There are pairs (x, y) of inputs x ∈ X and desired outputs y ∈ Y. A learning algorithm must choose, based on the training examples, a function f: X → Y such that new examples, not contained in the training set, they are correctly mapped to the corresponding output. For practical reasons, the functions f are usually indexed by a set of parameters θ, ie \(y = f (x; \theta)\). Therefore, the task is to choose the function equivalent to the choice of parameters. In the binary case Y = {1, -1}, the linear classifier is represented by a single discriminating function given by the vector of the input characteristics ω and the bias b:

$$\begin{equation} \ f(x) = (ω · x ) + b \end{equation}$$

The input vector x is assigned to the class y∈ {1, -1} as follows:

$$\left\{\begin{array} \ +1\,if\,(\omega \cdot x) + b \geq0 \\ -1\,if\,(\omega \cdot x) + b\leq0 \end{array}\right.$$

Different algorithms based on linear classifiers determine the vector ω and the bias b. These parameters obtained in the training phase are used in the test phase to predict the class to which each test example belongs. Algorithms based on linear classifiers can be distinguished based on their performance.

Linear Support Vector Machines (SVM)

The signals provided are high in size with a low signal-to-noise ratio. There is also another problem: the signal response varies due to EEG signal components unrelated to the brain activity of a single subject. SVM is a powerful approach for pattern recognition and in particular for large problems, so it is frequently used in BCI searches.

SVM is one of the most used tools for pattern classification because instead of estimating the probability densities of the classes, it directly solves the problem of interest, or determine the decisional surfaces between the classes (classification boundaries).

Given two classes of linearly separable multidimensional patterns, of all the possible separation hyperplanes, SVM determines the one capable of separating the classes with the greatest possible margin. The margin is the minimum distance of points of two classes in training set from the identified hyperplane.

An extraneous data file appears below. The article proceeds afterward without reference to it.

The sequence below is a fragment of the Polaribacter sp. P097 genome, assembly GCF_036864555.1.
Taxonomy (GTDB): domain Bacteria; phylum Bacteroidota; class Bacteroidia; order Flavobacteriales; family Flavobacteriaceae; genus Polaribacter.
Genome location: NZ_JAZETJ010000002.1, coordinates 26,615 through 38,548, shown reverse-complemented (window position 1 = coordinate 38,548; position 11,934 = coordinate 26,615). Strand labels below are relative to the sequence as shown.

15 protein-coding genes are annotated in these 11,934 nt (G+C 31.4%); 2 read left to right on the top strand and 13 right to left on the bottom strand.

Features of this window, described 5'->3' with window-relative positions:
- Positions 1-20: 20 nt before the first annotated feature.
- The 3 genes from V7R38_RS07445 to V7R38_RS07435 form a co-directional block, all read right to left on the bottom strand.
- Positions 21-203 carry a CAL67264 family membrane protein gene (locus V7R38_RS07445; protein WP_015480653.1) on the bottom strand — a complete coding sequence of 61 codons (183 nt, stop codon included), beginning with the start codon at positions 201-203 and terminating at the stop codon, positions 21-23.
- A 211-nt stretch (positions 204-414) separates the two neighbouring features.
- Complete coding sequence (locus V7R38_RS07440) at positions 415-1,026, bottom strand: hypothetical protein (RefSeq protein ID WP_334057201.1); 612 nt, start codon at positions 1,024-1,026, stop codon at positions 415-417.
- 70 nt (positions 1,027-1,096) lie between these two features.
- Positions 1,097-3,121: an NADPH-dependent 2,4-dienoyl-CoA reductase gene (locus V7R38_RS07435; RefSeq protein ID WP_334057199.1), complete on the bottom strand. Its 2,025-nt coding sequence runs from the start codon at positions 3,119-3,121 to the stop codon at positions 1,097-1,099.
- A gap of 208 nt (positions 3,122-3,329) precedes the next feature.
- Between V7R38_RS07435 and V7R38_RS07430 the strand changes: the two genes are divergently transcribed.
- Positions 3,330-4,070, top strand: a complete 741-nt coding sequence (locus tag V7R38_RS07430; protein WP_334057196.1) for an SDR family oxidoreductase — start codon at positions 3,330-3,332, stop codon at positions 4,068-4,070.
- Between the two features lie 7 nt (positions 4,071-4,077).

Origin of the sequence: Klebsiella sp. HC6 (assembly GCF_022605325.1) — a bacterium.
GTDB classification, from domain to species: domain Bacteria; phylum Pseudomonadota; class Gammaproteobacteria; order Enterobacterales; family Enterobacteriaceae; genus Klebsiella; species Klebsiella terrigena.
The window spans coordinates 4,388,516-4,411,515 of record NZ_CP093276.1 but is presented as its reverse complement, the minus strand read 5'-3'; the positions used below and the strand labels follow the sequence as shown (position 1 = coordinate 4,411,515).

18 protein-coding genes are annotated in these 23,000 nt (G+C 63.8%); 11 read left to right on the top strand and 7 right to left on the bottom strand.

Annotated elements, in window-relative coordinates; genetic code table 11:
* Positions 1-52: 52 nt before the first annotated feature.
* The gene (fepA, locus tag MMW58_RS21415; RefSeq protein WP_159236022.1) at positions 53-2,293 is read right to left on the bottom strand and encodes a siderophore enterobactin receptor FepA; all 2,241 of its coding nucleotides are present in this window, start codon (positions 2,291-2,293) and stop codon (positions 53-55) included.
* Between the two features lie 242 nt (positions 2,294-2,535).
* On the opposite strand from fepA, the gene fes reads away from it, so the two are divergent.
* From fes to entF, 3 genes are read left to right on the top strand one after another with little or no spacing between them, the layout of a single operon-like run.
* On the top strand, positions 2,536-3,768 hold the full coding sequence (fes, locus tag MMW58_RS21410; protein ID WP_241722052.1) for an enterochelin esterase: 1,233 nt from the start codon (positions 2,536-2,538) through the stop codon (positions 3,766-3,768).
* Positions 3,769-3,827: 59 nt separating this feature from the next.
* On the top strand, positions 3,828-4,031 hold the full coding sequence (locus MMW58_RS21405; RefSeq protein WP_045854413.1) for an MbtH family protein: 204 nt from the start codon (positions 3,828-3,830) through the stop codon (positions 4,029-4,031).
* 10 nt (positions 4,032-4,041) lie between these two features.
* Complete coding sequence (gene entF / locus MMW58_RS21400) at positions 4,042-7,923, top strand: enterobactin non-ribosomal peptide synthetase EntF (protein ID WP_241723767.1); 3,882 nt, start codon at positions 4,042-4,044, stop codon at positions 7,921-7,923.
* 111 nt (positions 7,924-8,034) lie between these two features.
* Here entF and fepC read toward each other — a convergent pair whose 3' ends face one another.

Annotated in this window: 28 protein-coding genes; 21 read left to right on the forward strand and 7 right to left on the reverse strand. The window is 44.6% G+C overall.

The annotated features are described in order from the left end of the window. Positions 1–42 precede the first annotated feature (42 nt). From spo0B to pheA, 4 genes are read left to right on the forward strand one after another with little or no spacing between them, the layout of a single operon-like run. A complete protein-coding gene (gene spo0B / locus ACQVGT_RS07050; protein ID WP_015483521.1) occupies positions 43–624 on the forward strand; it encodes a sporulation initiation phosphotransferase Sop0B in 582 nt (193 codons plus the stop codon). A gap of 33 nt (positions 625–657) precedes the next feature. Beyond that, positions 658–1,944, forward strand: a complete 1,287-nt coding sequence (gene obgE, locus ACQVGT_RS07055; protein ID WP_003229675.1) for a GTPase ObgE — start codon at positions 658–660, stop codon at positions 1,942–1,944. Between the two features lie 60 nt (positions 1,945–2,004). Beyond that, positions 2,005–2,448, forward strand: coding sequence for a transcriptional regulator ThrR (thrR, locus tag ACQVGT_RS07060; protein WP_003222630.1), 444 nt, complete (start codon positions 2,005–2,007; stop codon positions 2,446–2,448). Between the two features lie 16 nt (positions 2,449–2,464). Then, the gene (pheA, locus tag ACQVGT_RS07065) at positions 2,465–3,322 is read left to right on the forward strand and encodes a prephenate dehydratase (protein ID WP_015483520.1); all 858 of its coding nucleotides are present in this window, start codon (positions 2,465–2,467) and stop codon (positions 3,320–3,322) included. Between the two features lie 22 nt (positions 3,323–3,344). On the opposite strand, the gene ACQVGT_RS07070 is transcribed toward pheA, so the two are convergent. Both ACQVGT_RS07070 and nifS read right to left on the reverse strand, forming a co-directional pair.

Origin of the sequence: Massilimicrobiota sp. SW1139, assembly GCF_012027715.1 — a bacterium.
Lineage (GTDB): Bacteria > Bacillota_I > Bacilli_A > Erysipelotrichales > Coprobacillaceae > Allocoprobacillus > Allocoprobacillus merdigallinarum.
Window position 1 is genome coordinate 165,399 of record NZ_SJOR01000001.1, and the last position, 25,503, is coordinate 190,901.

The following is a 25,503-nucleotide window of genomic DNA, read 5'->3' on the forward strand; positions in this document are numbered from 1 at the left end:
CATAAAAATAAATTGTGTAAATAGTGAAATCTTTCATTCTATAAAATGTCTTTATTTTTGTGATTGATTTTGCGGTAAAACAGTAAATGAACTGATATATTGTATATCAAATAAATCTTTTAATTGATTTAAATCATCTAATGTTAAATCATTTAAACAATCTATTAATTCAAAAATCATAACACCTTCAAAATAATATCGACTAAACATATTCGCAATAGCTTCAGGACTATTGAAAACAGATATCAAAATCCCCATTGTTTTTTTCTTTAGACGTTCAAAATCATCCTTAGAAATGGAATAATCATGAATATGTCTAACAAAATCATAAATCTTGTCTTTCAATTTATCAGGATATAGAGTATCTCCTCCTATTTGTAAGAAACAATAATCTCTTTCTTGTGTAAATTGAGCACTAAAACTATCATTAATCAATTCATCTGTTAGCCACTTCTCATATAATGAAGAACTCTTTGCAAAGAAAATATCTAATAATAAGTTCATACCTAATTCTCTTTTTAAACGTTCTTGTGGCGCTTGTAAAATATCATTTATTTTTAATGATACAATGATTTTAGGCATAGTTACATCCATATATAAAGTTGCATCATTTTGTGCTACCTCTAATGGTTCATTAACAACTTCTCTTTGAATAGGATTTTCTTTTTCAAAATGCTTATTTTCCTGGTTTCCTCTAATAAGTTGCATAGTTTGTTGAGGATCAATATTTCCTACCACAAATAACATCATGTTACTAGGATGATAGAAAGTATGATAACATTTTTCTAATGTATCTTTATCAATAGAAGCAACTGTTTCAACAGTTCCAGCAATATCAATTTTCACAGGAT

Margin maximization is related to generalization. If the training set patterns are classified by a wide margin, one can “hope” that even test patterns close to the border between classes are managed correctly.

Bayesian classifier

Bayes’ theorem is a fundamental technique for experience-based pattern classification (training set). Through the Bayesian approach, it would be possible to construct an optimal classifier if one were perfectly aware of both the a priori probabilities \(p(y_i)\), and the densities conditioned to the class \(p(x|y_i)\). Normally this information is rarely available and the approach adopted is to build a classifier from a set of examples.

To model \(p(x|y_i)\) a parametric approach is normally used and when possible, this distribution is made to coincide with that of a Gaussian or spline functions.

The most widely used techniques for estimating are the Maximum-Likelihood (ML) and the Bayesian Estimate which, although different in logic, lead to almost identical results. The Gaussian distribution is normally an appropriate model for most pattern recognition problems.


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Heidi Garcia
Graduate in Computer Engineering at the University of Florence. Editor-in-chief of the Systems: Informatica e Tecnologia su CuE section in the Close-up Engineering network and executive member of EUROAVIA Pisa. Great passion for aerospace, astronomy and electronics.